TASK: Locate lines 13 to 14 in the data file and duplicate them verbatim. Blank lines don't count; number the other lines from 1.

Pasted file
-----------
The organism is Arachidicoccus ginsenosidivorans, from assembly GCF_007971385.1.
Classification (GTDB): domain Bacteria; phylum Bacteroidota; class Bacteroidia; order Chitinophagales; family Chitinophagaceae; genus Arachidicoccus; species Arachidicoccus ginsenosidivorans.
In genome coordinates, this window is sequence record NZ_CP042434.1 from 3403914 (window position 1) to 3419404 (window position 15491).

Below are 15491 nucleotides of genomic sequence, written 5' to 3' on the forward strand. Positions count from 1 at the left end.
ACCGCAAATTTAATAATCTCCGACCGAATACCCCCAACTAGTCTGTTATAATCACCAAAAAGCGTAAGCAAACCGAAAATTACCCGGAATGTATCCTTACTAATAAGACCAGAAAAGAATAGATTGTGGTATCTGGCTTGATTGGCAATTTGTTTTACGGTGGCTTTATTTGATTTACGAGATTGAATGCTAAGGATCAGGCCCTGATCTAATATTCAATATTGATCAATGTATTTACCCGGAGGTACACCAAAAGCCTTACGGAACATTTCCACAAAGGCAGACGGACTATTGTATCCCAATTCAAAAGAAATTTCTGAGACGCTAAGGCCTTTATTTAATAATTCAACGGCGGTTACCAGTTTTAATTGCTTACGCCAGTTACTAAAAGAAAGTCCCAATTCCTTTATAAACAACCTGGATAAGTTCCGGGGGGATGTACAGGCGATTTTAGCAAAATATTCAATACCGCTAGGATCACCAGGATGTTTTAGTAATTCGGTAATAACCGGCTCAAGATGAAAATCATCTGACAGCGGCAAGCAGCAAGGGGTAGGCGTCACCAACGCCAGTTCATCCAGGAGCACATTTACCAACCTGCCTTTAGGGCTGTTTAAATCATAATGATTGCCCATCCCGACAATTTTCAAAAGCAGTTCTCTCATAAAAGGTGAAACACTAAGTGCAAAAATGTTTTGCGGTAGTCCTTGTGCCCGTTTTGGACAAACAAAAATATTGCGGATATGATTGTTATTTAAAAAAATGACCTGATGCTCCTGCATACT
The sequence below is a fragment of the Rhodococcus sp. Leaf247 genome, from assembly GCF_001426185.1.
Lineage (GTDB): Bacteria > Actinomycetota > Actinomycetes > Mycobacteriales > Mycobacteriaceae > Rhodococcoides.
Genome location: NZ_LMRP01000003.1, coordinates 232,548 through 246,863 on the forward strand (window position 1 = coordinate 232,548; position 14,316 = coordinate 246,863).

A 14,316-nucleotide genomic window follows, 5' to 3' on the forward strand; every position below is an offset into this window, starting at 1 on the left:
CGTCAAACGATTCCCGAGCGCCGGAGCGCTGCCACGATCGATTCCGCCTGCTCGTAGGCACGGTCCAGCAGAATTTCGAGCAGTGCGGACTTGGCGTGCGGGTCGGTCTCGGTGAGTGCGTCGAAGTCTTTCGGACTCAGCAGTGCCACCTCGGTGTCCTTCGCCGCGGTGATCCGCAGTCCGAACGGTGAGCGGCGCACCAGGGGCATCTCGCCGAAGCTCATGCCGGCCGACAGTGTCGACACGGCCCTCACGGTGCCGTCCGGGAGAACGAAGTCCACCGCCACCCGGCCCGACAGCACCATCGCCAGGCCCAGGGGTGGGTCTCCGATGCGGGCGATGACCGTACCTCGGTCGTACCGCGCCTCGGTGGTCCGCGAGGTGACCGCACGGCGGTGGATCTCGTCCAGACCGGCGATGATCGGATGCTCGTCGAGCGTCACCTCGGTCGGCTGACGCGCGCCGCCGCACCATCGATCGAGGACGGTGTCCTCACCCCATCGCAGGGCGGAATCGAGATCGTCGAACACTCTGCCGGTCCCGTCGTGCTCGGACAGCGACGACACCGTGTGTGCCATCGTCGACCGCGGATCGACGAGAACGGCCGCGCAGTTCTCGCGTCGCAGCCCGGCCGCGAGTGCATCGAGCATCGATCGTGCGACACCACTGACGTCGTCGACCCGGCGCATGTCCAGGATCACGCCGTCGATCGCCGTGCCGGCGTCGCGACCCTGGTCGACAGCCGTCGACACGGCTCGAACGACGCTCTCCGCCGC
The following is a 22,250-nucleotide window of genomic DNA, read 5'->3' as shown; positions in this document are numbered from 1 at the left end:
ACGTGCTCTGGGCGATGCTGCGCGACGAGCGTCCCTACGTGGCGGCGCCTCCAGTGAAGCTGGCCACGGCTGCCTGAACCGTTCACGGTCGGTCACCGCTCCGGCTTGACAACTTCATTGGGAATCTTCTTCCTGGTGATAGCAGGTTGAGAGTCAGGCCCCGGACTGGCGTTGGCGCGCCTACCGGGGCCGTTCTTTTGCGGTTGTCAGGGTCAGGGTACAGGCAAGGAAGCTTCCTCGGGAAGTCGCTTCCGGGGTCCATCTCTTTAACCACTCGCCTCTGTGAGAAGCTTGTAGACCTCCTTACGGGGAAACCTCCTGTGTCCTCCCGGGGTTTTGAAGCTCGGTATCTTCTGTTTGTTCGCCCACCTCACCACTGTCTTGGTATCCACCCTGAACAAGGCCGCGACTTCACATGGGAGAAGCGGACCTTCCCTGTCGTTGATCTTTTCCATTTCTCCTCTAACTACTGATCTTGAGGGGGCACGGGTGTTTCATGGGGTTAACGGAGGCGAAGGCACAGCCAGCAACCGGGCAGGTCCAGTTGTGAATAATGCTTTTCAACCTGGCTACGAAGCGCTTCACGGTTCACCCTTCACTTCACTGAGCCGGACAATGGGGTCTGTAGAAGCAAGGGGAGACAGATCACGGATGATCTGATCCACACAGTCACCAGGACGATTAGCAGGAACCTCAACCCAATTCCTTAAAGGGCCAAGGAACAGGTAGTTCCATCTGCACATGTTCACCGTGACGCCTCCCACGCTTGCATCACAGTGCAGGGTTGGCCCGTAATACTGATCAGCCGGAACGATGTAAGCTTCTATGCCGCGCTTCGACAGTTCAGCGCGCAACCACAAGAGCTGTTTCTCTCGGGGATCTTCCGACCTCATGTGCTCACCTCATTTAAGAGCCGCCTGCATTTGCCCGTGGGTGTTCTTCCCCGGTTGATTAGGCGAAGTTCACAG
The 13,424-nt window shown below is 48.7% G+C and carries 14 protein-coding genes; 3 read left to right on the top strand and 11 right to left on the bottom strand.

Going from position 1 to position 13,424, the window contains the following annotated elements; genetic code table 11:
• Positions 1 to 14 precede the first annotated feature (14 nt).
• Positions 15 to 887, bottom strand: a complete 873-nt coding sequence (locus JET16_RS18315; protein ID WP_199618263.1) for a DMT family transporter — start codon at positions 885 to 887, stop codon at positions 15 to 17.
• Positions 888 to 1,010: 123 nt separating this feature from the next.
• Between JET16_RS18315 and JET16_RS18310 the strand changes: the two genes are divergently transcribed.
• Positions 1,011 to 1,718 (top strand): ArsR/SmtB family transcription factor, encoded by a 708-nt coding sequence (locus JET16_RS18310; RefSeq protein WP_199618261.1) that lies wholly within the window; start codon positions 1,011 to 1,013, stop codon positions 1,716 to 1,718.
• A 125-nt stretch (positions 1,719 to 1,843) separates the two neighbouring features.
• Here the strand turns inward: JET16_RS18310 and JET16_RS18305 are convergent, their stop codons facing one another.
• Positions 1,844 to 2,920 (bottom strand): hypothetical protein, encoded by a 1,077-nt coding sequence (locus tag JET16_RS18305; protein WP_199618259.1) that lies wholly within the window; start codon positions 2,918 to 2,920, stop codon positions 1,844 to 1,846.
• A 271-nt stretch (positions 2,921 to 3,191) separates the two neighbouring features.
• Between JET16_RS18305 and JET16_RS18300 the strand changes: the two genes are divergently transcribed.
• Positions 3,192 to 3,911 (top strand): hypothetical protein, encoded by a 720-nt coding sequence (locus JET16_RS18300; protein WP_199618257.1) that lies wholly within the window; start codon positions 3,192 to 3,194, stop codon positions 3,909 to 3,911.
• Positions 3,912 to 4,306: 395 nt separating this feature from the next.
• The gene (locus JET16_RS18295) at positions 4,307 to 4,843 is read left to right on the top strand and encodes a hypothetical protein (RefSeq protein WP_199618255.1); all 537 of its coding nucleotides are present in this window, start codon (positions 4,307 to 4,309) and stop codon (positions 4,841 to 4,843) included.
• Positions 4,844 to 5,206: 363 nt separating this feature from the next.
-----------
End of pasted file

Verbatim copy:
The 13,424-nt window shown below is 48.7% G+C and carries 14 protein-coding genes; 3 read left to right on the top strand and 11 right to left on the bottom strand.

Going from position 1 to position 13,424, the window contains the following annotated elements; genetic code table 11: